Then, the hovering observe sees the following, in a time span very short compared to the life time of the universe:

The front of the ship vanishes at this surface, then as each part of the ship advances to this surface, it vanishes. There is no perception of the ship being pancaked or frozen. Instead, it would appear as if the ship were progressively vanishing as it went through a surface of invisibility. In vernacular, it would appear as if the ship smoothly and slowly passed into a hole in space.

17. May 29, 2014

### .Scott

[But that's not what happens at the event horizon, that's what happens when light become trapped within the photon sphere.][STRIKE]No. That is a complete misunderstanding of an event horizon.[/STRIKE]
There is an event horizon shrouding the black hole from the observer hovering far above that BH. If a clock on the ship passed through noon just as it passed through that black hole, the observer would see the ship approach the event horizon but never cross it. He would also see the clock approach closer and closer to noon, but never reach it.

Event horizons are not specific to black holes. If you place yourself in a continuously accelerating spacecraft, you would observe an event horizon develop behind you [and you have objects "collecting" on its surface].

In that sense, the event horizon is like a rainbow (as described above). If you try to visit the end of the rainbow - it moves back from you or disappears altogether.

http://en.wikipedia.org/wiki/Event_horizon

Last edited: May 29, 2014
18. May 29, 2014

### PAllen

No, what I said is correct. The event horizon itself is undetectable. The surface of last visibility is outside the event horizon. The same description would apply to a Rindler horizon. An extended object would be seen to finally disappear as each part reached the surface of last visibility. The process of vanishing would be slow, but finite for any given sensitivity of imaging device.

Last edited: May 29, 2014
19. May 29, 2014

### Staff: Mentor

Careful.... PAllen isn't describing the event horizon, he is describing the behavior of light emitted from a free-falling object very near to but still outside the horizon. That doesn't mean his description is correct, but if it's wrong it's wrong for some reason deeper than "complete misunderstanding".
(I suspect that you and he may be working with a different threshold for "effectively as black as possible")

20. May 29, 2014

### .Scott

Yes. That is what's happening. He introduced his remark as a "more accurate description", but then what he described was not what happens at the event horizon.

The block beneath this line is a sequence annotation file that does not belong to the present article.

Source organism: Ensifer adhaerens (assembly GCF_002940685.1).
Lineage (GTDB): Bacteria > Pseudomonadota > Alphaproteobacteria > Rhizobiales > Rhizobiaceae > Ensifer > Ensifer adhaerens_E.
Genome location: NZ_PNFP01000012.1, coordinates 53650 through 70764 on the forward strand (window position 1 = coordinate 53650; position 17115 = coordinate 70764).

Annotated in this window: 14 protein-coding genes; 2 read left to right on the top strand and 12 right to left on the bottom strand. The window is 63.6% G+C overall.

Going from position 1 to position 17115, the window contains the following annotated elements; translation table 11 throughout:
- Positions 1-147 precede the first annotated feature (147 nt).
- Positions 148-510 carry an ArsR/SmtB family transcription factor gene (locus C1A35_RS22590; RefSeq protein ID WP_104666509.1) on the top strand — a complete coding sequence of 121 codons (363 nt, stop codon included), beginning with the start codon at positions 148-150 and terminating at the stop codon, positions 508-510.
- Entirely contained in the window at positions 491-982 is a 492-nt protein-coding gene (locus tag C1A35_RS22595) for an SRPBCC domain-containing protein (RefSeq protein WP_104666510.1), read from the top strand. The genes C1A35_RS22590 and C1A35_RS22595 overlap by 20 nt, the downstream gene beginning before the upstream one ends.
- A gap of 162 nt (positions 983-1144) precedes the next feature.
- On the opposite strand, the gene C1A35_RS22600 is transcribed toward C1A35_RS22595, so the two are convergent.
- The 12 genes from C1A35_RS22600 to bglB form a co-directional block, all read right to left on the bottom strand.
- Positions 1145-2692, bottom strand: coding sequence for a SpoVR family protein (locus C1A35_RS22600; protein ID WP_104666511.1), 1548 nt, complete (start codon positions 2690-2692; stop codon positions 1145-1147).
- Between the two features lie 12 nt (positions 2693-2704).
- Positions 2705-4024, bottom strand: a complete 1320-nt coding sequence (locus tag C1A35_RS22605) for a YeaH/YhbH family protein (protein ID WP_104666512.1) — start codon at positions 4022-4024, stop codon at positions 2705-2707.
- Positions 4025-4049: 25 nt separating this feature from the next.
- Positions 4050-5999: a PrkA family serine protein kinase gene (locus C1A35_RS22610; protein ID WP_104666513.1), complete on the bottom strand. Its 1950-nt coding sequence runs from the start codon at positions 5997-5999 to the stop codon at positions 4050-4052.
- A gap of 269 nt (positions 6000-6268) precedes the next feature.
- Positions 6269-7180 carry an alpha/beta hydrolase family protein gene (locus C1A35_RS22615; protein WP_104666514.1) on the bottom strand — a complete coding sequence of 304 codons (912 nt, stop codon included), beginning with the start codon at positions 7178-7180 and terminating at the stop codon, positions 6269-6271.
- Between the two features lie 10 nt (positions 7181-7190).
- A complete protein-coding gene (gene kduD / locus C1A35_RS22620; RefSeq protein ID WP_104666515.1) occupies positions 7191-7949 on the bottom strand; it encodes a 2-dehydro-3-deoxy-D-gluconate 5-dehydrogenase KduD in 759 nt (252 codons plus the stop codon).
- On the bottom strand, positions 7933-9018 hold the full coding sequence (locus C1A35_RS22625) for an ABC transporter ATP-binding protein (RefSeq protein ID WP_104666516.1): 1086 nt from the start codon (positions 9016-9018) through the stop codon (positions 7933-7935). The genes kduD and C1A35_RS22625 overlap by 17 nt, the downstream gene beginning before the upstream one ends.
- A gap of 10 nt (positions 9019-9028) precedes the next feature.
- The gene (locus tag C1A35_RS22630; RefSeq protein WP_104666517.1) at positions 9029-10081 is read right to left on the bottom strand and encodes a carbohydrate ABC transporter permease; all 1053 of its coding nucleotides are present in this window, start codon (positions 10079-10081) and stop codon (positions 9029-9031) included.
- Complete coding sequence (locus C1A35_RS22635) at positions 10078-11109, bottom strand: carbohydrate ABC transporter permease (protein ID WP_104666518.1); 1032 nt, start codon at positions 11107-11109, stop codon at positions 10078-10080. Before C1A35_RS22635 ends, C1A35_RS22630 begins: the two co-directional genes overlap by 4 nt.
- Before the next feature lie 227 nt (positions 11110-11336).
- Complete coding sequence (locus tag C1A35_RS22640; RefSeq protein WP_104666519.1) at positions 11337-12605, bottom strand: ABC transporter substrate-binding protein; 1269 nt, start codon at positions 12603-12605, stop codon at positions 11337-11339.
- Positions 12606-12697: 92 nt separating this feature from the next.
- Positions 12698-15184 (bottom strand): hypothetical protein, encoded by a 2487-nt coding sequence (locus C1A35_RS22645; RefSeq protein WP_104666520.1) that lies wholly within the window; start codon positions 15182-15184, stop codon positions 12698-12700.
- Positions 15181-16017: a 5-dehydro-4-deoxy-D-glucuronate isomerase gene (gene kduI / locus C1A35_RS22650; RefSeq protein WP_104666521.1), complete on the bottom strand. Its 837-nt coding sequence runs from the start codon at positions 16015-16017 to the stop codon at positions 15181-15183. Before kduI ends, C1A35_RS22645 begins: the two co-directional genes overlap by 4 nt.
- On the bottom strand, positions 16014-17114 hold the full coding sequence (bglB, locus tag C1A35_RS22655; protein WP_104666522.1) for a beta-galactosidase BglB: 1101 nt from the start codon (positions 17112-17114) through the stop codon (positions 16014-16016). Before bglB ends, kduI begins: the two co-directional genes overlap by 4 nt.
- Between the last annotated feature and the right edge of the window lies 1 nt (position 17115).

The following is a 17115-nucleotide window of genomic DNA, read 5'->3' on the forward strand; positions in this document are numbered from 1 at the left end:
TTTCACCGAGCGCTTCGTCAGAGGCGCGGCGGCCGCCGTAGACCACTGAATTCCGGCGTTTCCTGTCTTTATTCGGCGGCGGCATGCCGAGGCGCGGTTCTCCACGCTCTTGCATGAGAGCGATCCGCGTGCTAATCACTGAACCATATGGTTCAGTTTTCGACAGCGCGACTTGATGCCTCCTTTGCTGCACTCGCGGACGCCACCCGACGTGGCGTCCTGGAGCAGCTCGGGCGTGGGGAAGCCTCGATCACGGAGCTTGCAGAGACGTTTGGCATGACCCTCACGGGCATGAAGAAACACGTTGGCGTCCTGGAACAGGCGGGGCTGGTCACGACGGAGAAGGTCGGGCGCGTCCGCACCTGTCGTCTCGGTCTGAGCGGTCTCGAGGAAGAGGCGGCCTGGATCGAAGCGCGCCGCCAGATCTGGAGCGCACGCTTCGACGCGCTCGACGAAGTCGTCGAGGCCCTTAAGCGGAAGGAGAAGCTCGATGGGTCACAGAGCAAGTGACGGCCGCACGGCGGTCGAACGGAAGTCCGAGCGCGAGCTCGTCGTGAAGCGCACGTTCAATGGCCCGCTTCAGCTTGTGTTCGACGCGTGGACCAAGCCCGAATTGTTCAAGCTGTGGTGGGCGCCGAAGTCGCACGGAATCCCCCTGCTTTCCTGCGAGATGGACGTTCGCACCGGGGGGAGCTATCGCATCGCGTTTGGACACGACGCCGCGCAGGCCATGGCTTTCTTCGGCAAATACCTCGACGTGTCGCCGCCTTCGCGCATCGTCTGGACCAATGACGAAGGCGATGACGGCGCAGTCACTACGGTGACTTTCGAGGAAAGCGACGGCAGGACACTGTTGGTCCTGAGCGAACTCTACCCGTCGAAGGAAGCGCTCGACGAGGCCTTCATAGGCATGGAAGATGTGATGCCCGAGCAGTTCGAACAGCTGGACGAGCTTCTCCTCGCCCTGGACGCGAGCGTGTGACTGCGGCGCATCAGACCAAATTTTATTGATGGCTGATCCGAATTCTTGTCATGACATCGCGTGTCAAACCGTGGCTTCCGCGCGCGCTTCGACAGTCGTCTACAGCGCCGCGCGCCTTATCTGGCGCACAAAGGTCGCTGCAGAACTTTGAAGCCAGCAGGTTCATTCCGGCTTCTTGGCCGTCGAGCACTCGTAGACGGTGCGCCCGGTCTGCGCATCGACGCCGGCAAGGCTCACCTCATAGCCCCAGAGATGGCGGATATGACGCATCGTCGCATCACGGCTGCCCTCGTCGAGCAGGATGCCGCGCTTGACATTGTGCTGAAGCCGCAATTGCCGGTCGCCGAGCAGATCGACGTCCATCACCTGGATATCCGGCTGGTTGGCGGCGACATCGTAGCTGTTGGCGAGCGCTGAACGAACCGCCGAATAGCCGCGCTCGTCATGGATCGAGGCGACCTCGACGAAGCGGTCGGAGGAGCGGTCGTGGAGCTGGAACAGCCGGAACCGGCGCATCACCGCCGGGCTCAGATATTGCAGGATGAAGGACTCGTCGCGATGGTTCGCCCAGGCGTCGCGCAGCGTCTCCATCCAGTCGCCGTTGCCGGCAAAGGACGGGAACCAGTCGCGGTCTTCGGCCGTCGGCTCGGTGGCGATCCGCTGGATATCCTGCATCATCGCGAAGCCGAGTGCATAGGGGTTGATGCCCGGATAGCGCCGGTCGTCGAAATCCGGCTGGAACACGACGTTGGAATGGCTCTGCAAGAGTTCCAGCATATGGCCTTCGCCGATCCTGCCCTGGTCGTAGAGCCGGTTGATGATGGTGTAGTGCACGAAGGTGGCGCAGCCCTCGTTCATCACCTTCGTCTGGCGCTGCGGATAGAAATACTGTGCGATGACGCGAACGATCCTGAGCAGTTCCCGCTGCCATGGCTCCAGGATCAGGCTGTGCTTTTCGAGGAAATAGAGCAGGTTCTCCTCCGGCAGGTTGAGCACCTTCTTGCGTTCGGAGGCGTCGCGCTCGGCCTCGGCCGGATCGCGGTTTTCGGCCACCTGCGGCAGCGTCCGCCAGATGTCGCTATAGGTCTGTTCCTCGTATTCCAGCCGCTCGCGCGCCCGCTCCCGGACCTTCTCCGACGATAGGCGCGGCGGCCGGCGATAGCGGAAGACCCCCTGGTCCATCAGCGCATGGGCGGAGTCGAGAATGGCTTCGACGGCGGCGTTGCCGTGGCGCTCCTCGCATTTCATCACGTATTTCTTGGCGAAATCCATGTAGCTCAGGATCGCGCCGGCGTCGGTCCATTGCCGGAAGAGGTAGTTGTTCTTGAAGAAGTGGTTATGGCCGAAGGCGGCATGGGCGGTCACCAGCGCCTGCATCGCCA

He put the observer "off somewhat to the side" so that the observer would not be able to track the traveler all the way to the horizon. Instead, at a certain point in the descent light from the traveler headed towards the observer becomes trapped in the photon sphere and the traveler appears to simply vanish.

Last edited: May 29, 2014
21. May 29, 2014

### Staff: Mentor

He can't be seen passing through the event horizon. But here PAllen is suggesting that there is a surface of last visibility outside the event horizon. Because it is outside, it can be reached in a finite amount of the observer's proper time; the infaller passes through this surface before time is "completely frozen".

22. May 29, 2014

### .Scott

Another way to look at that is that the event horizon is undetectable, but you can set things up to make an observation arbitrarily close to it.
I'm going to drop a matter-antimatter bomb into the black hole, set to detonate a meter above the event horizon. Assuming I can still detect the explosion, the extreme time dilation should be very apparent.

23. May 29, 2014

### .Scott

Yes, the photon sphere - or rather a sphere within the photon sphere at a distance based on how far "aside" the observer is.
I already edited the post you quoted - as well as the earlier one.

24. May 29, 2014

### PAllen

The extreme time dilation is certainly apparent. There is an easy way to ball park some quantities I only gave qualitatively. Imagine a hypothetical 1km rocket falling radially into supermassive BH, with the long dimension oriented radially. You are looking at this from far enough away to hover safely, and on a different radial line from the rocket so you can see its whole length. Let's say the rocket is luminescent, emitting bright blue light. Now, make some assumption about what is the longest wavelength you can possibly image. For example, pretend you can still image blue light red shifted by a factor of a million. There is a specific surface outside the horizon that corresponds to this redshift factor. A rocket in free fall starting from reasonably far away will experience (but not detect - there is no plausible way to do so) this surface cross them at near c. Thus, rocket clocks will experience crossing this surface of last visibility in about 10-5 seconds. The red shift factor of a million means a distant observer will see this crossing time as appx. 10 seconds.

Thus, the distant observer sees the 1km ship vanish as each portion crosses this surface, the whole process (from front crossing to back crossing the same surface) lasting about 10 seconds.

Make different assumptions, and you get different numbers, but the general picture does not change. You see the long ship crossing into invisibility, with each part becoming invisible per some declared device sensitivity as it reaches this surface (there will be progressive dimming as each part of the rocket approaches this surface) (the location of the surface is function of assumed imaging technology). It will look exactly like the rocket crossed into a 'void' in 10 seconds.

Note, that what I was arguing against is the frequent statement that a distant observer sees objects frozen at the horizon. This is simply a false statement, in any plausible sense of the term 'see'. What I describe is what would actually be seen (for an isolated supermassive BH).

Last edited: May 29, 2014
25. May 30, 2014

### skeptic2

Let's plug some numbers into PAllen's example above.

For a 10 solar mass BH the radius at which there would be a dilation factor (gamma) of 1 million would be about 2.95x10^-8 meters above the event horizon. Both the time and length of the space ship would be diminished by gamma as seen from a distance. So at about 30nm above the horizon the space ship would be 1mm long traveling at a velocity of approximately 300m/s (as seen from a distance). It would disappear rather quickly. In fact, the space ship will disappear in about 3.333uS.

If the space ship were luminescent in gamma rays we might actually be able to see it freeze just above the horizon.